[R-sig-ME] non-linear slope in random regression model
A.Wilson at exeter.ac.uk
Thu Sep 10 11:05:03 CEST 2015
It is not necessary - it may or may not be useful/interesting depending on your questions and structure of your data. In this sort of random regression model you are using your fixed effect structure to account for the relationship between your X variable (here time) and the response mean. If a 3rd order polynomial does a good job then great! In the random effect structure you are modelling the individual level effects (i.e. deviations from the fixed effect mean attributable to individual identity). These could be constant (0 order), a linear (1st order) function of X or something else (e.g. a quadratic, or indeed some other type of function of X).
There is no necessary connection between the functional form you use in the fixed effects and that in the random effects. For plasticity studies a linear regression is common in the random effect but higher orders could be used (and may prove better fits).
For more on these sorts of models (they have some issues as well as some strength!) I would suggest looking in the animal breeding/quant gen literature, for instance work by Karin Meyer and Mark Kirkpatrick here
From: R-sig-mixed-models [mailto:r-sig-mixed-models-bounces at r-project.org] On Behalf Of David Villegas Ríos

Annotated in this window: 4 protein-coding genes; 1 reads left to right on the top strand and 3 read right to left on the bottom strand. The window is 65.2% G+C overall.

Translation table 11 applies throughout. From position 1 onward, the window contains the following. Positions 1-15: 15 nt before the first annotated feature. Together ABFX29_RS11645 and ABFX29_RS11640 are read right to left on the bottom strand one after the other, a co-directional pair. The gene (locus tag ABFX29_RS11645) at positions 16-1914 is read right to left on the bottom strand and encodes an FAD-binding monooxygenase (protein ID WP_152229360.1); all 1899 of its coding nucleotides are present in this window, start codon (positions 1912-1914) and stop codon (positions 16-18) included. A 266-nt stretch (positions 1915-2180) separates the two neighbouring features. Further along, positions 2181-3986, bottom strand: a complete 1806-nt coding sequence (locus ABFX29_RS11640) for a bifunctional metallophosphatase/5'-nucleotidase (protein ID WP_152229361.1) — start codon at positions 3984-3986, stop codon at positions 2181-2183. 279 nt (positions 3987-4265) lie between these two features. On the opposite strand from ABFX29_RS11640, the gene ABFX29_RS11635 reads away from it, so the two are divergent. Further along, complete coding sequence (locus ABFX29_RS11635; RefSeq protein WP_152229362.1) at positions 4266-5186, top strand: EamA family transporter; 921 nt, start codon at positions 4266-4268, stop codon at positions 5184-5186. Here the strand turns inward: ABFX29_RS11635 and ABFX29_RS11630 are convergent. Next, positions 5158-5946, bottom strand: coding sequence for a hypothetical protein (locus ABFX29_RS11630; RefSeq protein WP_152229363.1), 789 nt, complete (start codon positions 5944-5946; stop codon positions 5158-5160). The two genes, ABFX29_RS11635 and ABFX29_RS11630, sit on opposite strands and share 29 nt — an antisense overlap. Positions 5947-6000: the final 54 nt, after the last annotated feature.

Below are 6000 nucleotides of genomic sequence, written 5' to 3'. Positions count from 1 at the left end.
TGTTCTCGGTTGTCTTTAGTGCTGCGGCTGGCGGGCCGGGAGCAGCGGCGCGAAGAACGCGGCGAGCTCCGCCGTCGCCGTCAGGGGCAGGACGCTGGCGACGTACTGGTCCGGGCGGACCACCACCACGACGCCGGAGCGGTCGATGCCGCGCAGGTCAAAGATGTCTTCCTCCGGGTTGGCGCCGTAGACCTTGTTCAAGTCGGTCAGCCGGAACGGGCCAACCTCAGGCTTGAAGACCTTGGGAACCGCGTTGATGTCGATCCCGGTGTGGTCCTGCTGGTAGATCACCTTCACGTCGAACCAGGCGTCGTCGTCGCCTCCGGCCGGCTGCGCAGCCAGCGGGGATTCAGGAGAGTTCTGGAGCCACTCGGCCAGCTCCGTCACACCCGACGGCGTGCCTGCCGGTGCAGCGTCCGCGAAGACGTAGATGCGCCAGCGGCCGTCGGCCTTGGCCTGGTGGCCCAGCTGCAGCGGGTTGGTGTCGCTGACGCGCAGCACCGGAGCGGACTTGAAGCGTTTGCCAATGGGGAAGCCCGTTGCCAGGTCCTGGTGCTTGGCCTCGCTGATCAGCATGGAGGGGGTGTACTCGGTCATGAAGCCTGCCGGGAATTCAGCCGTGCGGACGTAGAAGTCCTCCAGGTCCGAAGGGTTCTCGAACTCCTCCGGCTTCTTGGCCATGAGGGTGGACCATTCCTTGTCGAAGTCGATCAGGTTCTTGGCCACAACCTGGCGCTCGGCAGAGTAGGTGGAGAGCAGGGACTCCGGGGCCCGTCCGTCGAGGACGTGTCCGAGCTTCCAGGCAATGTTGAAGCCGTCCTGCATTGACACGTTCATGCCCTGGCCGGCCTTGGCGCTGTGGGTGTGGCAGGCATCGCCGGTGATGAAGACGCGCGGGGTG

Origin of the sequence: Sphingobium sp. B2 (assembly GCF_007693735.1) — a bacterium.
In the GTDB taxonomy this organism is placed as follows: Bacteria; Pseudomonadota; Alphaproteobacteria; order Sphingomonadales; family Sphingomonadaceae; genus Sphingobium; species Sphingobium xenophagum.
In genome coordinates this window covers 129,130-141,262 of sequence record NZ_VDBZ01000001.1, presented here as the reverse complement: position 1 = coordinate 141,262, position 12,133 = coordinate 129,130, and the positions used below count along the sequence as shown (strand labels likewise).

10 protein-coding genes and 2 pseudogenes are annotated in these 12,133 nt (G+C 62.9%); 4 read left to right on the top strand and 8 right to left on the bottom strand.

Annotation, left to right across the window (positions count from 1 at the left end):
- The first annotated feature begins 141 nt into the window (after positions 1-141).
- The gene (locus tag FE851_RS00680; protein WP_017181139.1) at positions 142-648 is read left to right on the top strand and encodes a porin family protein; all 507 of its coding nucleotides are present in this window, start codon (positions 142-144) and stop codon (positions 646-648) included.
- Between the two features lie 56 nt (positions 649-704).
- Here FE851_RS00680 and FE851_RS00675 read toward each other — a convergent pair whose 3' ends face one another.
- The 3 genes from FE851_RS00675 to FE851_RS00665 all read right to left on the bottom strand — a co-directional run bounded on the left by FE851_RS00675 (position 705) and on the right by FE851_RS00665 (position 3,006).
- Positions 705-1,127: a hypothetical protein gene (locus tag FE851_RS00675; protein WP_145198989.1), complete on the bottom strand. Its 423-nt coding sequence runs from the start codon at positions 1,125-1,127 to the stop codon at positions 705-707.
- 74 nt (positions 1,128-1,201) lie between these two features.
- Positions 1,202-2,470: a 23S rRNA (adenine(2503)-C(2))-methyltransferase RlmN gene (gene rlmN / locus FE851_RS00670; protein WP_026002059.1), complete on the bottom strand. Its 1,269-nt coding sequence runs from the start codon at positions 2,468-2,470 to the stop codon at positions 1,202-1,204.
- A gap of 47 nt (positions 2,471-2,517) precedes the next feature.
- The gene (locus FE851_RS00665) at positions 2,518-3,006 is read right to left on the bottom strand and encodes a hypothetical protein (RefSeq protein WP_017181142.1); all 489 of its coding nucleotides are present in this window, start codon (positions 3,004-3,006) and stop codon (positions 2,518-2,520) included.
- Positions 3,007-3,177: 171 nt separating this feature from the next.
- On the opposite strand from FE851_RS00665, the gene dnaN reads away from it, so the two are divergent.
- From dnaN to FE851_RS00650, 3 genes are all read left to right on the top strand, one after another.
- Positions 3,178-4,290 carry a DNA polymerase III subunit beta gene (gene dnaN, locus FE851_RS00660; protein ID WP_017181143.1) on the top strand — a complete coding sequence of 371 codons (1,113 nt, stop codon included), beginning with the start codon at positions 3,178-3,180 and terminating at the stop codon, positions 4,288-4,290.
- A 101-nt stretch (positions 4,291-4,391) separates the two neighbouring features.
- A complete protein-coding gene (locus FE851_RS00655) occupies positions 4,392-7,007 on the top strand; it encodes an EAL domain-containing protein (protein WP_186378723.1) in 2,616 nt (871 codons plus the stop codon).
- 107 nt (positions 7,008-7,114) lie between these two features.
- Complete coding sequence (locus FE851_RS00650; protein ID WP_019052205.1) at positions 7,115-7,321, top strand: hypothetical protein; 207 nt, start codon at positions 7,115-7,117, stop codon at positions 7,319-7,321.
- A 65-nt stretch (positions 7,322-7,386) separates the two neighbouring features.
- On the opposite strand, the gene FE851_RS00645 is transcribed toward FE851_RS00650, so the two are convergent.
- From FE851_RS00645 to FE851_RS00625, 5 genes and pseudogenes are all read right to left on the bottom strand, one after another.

Sent: 10 September 2015 09:47
Subject: [R-sig-ME] non-linear slope in random regression model
I'm fitting some random regression models to investigate variation over time of a response trait.
The time variable is "month", and by fitting a random regression model I want to investigate variation in plasticity across individuals, i.e., differences in the "slope" between trait and time across individuals.
The relationship between the response trait and month is non-linear.
Basically, it describes a seasonal cycle.
I have considered two model candidates:
*Model 1*: fitting a polynomial of month in the fixed effects part to describe the non-linearity and get the population mean effect of month, and then a random slope using again the polynomial for month, to ge the individual differences.
*Model 2*: fitting a polynomial of month in the fixed effect part to describe the non-linearity, and then the individual-specific deviation from the fixed-effect means is modelled as a funtion of month (linear), assuming that the non-linearity is already accounted for with the fixed effect.
*My question is*:
Is it neccesary to include the non-linearity in the random part if it was already included in the fixed-effects part?
The idea of fitting model 2 comes from the following reference (page 488):
Dingemanse, N. J., Barber, I., Wright, J., & Brommer, J. E. (2012).
Quantitative genetics of behavioural reaction norms: genetic correlations between personality and behavioural plasticity vary across stickleback populations.*Journal of evolutionary biology*, *25*(3), 485-496.
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